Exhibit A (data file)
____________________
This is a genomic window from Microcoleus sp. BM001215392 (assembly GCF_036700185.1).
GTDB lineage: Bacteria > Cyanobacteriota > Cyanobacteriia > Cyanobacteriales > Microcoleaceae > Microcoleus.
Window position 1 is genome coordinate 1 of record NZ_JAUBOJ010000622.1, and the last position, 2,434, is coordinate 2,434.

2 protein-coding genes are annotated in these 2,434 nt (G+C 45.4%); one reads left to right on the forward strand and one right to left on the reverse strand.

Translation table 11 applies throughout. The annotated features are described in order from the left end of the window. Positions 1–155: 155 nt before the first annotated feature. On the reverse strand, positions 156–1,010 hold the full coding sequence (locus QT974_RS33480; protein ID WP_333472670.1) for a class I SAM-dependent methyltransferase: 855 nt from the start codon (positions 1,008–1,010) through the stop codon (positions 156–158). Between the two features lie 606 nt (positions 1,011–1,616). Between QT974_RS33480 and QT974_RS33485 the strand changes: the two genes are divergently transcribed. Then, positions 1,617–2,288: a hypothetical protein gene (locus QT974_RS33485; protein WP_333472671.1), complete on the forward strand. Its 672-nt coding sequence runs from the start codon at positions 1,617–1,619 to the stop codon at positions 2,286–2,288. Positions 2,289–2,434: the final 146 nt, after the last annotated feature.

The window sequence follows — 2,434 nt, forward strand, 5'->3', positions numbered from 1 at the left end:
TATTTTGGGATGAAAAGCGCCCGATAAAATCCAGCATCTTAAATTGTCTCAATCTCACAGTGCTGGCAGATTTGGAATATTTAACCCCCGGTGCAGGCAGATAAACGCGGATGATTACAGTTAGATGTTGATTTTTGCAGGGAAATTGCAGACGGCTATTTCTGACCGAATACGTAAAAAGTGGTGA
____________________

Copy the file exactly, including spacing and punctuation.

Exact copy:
This is a genomic window from Microcoleus sp. BM001215392 (assembly GCF_036700185.1).
GTDB lineage: Bacteria > Cyanobacteriota > Cyanobacteriia > Cyanobacteriales > Microcoleaceae > Microcoleus.
Window position 1 is genome coordinate 1 of record NZ_JAUBOJ010000622.1, and the last position, 2,434, is coordinate 2,434.

2 protein-coding genes are annotated in these 2,434 nt (G+C 45.4%); one reads left to right on the forward strand and one right to left on the reverse strand.

Translation table 11 applies throughout. The annotated features are described in order from the left end of the window. Positions 1–155: 155 nt before the first annotated feature. On the reverse strand, positions 156–1,010 hold the full coding sequence (locus QT974_RS33480; protein ID WP_333472670.1) for a class I SAM-dependent methyltransferase: 855 nt from the start codon (positions 1,008–1,010) through the stop codon (positions 156–158). Between the two features lie 606 nt (positions 1,011–1,616). Between QT974_RS33480 and QT974_RS33485 the strand changes: the two genes are divergently transcribed. Then, positions 1,617–2,288: a hypothetical protein gene (locus QT974_RS33485; protein WP_333472671.1), complete on the forward strand. Its 672-nt coding sequence runs from the start codon at positions 1,617–1,619 to the stop codon at positions 2,286–2,288. Positions 2,289–2,434: the final 146 nt, after the last annotated feature.

The window sequence follows — 2,434 nt, forward strand, 5'->3', positions numbered from 1 at the left end:
TATTTTGGGATGAAAAGCGCCCGATAAAATCCAGCATCTTAAATTGTCTCAATCTCACAGTGCTGGCAGATTTGGAATATTTAACCCCCGGTGCAGGCAGATAAACGCGGATGATTACAGTTAGATGTTGATTTTTGCAGGGAAATTGCAGACGGCTATTTCTGACCGAATACGTAAAAAGTGGTGA